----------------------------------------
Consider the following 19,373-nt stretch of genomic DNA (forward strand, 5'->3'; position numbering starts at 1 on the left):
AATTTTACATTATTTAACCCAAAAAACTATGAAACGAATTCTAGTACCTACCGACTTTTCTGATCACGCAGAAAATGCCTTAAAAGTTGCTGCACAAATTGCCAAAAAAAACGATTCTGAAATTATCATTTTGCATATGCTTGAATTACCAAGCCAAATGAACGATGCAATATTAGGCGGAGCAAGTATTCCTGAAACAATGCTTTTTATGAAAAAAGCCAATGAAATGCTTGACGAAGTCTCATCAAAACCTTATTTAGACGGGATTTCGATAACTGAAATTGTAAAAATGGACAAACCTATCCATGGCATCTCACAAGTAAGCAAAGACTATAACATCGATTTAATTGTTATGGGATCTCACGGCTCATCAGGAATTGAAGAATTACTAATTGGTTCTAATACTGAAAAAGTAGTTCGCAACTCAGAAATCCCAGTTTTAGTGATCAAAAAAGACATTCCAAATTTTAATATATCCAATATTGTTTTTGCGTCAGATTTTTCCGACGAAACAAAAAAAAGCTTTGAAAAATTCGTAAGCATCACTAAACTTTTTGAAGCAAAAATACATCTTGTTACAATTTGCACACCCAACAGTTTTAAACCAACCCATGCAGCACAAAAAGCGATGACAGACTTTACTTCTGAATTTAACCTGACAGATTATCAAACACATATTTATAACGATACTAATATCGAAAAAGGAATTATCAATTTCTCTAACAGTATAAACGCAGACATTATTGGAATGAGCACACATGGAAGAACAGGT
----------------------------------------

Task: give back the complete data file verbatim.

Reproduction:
Consider the following 19,373-nt stretch of genomic DNA (forward strand, 5'->3'; position numbering starts at 1 on the left):
AATTTTACATTATTTAACCCAAAAAACTATGAAACGAATTCTAGTACCTACCGACTTTTCTGATCACGCAGAAAATGCCTTAAAAGTTGCTGCACAAATTGCCAAAAAAAACGATTCTGAAATTATCATTTTGCATATGCTTGAATTACCAAGCCAAATGAACGATGCAATATTAGGCGGAGCAAGTATTCCTGAAACAATGCTTTTTATGAAAAAAGCCAATGAAATGCTTGACGAAGTCTCATCAAAACCTTATTTAGACGGGATTTCGATAACTGAAATTGTAAAAATGGACAAACCTATCCATGGCATCTCACAAGTAAGCAAAGACTATAACATCGATTTAATTGTTATGGGATCTCACGGCTCATCAGGAATTGAAGAATTACTAATTGGTTCTAATACTGAAAAAGTAGTTCGCAACTCAGAAATCCCAGTTTTAGTGATCAAAAAAGACATTCCAAATTTTAATATATCCAATATTGTTTTTGCGTCAGATTTTTCCGACGAAACAAAAAAAAGCTTTGAAAAATTCGTAAGCATCACTAAACTTTTTGAAGCAAAAATACATCTTGTTACAATTTGCACACCCAACAGTTTTAAACCAACCCATGCAGCACAAAAAGCGATGACAGACTTTACTTCTGAATTTAACCTGACAGATTATCAAACACATATTTATAACGATACTAATATCGAAAAAGGAATTATCAATTTCTCTAACAGTATAAACGCAGACATTATTGGAATGAGCACACATGGAAGAACAGGT